She's not wrong. Military spouses spend most of their lives moving with their partners, which means they're often far from family and other support networks. When they do find a job, they often make less than their civilian counterparts — and they're more likely to experience underemployment or unemployment. In fact, on some deployments, spouses are not even allowed to work.

Before the pandemic, military spouse unemployment was 22%. Since the pandemic, it's expected to rise to 35%.

Sue eventually found a job working at a military-focused nonprofit, and it helped her get the experience she needed to create her own dedicated military spouse program. She wrote a book and started saving up enough money to start the National Military Spouse Network (NMSN), which she founded in 2010 as the first organization of its kind.

"I founded the NMSN to help professional military spouses develop flexible careers they could perform from any location."

"Over the years, the program has expanded to include a free digital magazine, professional development events, drafting annual White Papers and organizing national and local advocacy to address the issues of most concern to the professional military spouse community," she says.

Not only was NMSN's mission important to Sue on a personal level she also saw it as part of something bigger than herself.

"Gone are the days when families can thrive on one salary. Like everyone else, most military families rely on two salaries to make ends meet. If a military spouse wants or needs to work, they should be able to," she says.

"When less than one percent of our population serves in the military," she continues, "we need to be able to not only recruit the best and the brightest but also retain them."

"We lose out as a nation when service members leave the force because their spouse is unable to find employment. We see it as a national security issue."

"The NMSN team has worked tirelessly to jumpstart the discussion and keep the challenges affecting military spouses top of mind. We have elevated the conversation to Congress and the White House," she continues. "I'm so proud of the fact that corporations, the government, and the general public are increasingly interested in the issues affecting military spouses and recognizing the employment roadblocks they unfairly have faced."

"We have collectively made other people care, and in doing so, we elevated the issues of military spouse unemployment to a national and global level," she adds. "In the process, we've also empowered military spouses to advocate for themselves and our community so that military spouse employment issues can continue to remain at the forefront."

Not only has NMSN become a sought-after leader in the military spouse employment space, but Sue has also seen the career she dreamed of materializing for herself. She was recently invited to participate in the public re-launch of Joining Forces, a White House initiative supporting military and veteran families, with First Lady Dr. Jill Biden.

She has also had two of her recommendations for practical solutions introduced into legislation just this year. She was the first in the Air Force community to show leadership the power of social media to reach both their airmen and their military families.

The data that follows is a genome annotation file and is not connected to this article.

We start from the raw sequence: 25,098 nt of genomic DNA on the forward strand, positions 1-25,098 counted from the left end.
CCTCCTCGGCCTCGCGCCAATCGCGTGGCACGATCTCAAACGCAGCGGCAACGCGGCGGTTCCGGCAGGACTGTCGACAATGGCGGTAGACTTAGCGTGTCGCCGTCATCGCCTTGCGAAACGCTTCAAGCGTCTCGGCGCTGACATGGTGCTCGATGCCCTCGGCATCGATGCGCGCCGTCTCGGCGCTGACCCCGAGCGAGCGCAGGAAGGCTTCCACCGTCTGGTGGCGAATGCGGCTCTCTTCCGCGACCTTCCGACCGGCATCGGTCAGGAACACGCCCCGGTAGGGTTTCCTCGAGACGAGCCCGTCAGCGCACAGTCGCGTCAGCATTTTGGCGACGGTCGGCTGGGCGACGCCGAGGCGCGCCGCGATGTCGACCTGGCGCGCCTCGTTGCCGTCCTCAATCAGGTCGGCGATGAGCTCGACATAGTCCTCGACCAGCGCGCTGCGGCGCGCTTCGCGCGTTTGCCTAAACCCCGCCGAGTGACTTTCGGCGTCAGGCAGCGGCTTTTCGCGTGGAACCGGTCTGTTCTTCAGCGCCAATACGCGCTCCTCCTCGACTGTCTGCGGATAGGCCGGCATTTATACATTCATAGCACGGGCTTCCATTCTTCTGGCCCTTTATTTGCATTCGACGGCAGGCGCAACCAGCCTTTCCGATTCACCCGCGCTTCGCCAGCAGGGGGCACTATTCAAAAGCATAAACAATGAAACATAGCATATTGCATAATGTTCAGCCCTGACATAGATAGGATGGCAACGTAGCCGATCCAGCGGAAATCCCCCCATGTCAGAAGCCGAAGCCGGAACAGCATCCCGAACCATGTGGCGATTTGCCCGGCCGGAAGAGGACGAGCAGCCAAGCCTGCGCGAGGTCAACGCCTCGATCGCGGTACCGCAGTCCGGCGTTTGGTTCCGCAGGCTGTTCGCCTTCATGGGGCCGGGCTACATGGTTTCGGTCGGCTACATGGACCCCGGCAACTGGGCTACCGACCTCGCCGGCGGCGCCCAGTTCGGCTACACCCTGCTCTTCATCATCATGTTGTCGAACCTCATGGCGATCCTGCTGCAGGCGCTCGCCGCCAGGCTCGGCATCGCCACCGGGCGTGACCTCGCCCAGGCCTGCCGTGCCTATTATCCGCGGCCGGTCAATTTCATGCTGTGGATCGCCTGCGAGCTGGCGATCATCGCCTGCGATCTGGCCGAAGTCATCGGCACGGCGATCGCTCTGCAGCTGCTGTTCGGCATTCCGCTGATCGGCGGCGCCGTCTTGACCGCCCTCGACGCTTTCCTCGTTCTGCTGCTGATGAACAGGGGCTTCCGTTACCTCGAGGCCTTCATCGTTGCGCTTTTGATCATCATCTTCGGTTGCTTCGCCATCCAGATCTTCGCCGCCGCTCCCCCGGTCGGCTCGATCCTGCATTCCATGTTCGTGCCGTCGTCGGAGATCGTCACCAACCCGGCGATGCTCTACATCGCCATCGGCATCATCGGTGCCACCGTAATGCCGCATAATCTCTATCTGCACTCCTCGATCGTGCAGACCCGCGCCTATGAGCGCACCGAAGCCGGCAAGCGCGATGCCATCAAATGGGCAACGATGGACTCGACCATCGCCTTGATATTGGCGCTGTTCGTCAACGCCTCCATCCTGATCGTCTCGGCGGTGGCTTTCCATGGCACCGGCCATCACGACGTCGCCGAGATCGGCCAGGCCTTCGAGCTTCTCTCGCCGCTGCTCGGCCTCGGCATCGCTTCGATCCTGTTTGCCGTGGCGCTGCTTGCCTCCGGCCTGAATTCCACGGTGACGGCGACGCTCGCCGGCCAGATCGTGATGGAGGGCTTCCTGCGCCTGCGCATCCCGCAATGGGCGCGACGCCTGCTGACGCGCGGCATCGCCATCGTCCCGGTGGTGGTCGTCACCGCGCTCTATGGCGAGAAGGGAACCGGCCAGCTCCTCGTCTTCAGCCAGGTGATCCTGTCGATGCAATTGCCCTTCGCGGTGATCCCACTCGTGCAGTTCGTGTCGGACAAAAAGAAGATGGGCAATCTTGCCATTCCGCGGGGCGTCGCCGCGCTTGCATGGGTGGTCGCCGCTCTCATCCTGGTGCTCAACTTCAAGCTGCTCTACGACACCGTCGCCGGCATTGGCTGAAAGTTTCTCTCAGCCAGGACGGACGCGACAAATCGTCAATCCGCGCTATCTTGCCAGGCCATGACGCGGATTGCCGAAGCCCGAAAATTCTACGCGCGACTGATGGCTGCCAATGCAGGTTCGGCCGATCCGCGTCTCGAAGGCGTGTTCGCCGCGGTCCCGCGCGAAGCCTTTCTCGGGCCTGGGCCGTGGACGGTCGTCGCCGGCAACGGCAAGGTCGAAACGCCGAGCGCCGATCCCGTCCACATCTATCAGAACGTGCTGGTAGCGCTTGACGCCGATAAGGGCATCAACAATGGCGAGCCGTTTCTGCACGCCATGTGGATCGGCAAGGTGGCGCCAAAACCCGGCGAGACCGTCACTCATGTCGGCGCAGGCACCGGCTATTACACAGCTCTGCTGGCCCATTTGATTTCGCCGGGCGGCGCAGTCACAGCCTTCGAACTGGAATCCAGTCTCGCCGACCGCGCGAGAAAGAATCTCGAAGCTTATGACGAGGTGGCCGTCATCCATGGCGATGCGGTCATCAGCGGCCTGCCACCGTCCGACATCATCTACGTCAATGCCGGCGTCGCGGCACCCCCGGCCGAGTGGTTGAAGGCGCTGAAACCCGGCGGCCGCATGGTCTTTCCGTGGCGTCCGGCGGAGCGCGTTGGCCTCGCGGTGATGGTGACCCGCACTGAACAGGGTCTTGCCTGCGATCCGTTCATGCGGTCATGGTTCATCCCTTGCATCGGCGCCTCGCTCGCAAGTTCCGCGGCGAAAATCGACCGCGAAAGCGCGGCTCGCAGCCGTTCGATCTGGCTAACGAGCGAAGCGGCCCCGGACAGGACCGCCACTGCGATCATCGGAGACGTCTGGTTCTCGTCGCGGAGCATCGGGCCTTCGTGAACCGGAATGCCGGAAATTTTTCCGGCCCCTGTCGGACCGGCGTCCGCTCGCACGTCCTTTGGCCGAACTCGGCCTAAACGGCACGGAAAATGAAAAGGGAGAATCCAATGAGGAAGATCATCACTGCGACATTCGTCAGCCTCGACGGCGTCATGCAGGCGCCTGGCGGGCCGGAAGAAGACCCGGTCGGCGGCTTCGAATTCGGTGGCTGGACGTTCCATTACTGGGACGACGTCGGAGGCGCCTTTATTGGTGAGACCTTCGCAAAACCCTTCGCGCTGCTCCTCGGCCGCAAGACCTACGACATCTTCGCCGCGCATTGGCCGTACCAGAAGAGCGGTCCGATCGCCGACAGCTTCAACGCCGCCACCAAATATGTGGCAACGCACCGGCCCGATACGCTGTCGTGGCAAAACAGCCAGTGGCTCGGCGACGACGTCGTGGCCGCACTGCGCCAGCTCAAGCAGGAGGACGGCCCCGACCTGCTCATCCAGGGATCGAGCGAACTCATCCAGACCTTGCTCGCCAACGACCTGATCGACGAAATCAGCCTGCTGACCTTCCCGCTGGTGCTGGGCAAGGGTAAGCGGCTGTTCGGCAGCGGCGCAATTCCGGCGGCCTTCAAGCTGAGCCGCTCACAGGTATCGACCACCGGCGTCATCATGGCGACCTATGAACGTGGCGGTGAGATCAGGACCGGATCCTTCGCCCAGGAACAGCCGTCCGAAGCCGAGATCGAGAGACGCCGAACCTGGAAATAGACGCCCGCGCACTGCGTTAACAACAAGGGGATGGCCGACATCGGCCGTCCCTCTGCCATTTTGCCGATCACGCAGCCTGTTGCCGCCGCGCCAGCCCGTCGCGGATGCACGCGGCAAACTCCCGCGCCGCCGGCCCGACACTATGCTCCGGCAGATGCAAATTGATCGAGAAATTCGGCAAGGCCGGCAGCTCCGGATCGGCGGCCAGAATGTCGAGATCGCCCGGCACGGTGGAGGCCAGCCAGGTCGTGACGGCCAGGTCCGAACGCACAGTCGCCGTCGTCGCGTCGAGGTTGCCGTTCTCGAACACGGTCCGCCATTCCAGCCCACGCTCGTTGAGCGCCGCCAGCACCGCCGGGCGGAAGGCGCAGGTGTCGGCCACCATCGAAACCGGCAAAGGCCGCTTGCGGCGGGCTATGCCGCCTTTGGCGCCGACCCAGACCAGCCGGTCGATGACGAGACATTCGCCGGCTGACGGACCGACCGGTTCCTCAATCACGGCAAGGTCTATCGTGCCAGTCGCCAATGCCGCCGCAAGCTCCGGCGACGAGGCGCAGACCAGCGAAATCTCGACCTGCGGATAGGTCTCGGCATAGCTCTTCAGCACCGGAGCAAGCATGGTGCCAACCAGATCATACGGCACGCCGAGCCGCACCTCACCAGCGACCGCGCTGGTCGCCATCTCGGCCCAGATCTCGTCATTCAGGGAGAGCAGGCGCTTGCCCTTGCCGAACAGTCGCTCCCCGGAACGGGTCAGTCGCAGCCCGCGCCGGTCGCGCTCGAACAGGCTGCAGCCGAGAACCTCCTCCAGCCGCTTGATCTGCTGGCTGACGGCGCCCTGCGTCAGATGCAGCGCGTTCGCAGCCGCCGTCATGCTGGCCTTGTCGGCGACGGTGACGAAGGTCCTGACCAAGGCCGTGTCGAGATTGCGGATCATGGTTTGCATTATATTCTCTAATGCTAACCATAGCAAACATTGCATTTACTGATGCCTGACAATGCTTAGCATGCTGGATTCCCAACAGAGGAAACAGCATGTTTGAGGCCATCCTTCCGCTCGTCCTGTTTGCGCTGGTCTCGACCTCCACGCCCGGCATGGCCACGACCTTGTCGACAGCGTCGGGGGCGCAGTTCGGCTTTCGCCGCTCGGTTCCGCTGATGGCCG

That is why Sue is one of Tory Burch's "Empowered Women" this year. The $5,000 donation will be going to The Madeira School, a school that Sue herself attended when she was in high school because, she says, "the lessons I learned there as a student pretty much set the tone for my personal and professional life. It's so meaningful to know that the donation will go towards making a Madeira education more accessible to those who may not otherwise be able to afford it and providing them with a life-changing opportunity."

Most military children will move one to three times during high school so having a continuous four-year experience at one high school can be an important gift. After traveling for much of her formative years, Sue attended Madeira and found herself "in an environment that fostered confidence and empowerment. As young women, we were expected to have a voice and advocate not just for ourselves, but for those around us."

To learn more about Tory Burch and Upworthy's Empowered Women program visit https://www.toryburch.com/empoweredwomen/. Nominate an inspiring woman in your community today!

4-year-old New Zealand boy and police share toys.

Sometimes the adorableness of small children is almost too much to take.

According to the New Zealand Police, a 4-year-old called the country's emergency number to report that he had some toys for them—and that's only the first cute thing to happen in this story.

After calling 111 (the New Zealand equivalent to 911), the preschooler told the "police lady" who answered the call that he had some toys for her. "Come over and see them!" he said to her.

The dispatcher asked where he was, and then the boy's father picked up. He explained that the kids' mother was sick and the boy had made the call while he was attending to the other child. After confirming that there was no emergency—all in a remarkably calm exchange—the call was ended. The whole exchange was so sweet and innocent.

But then it went to another level of wholesome. The dispatcher put out a call to the police units asking if anyone was available to go look at the 4-year-old's toys. And an officer responded in the affirmative as if this were a totally normal occurrence.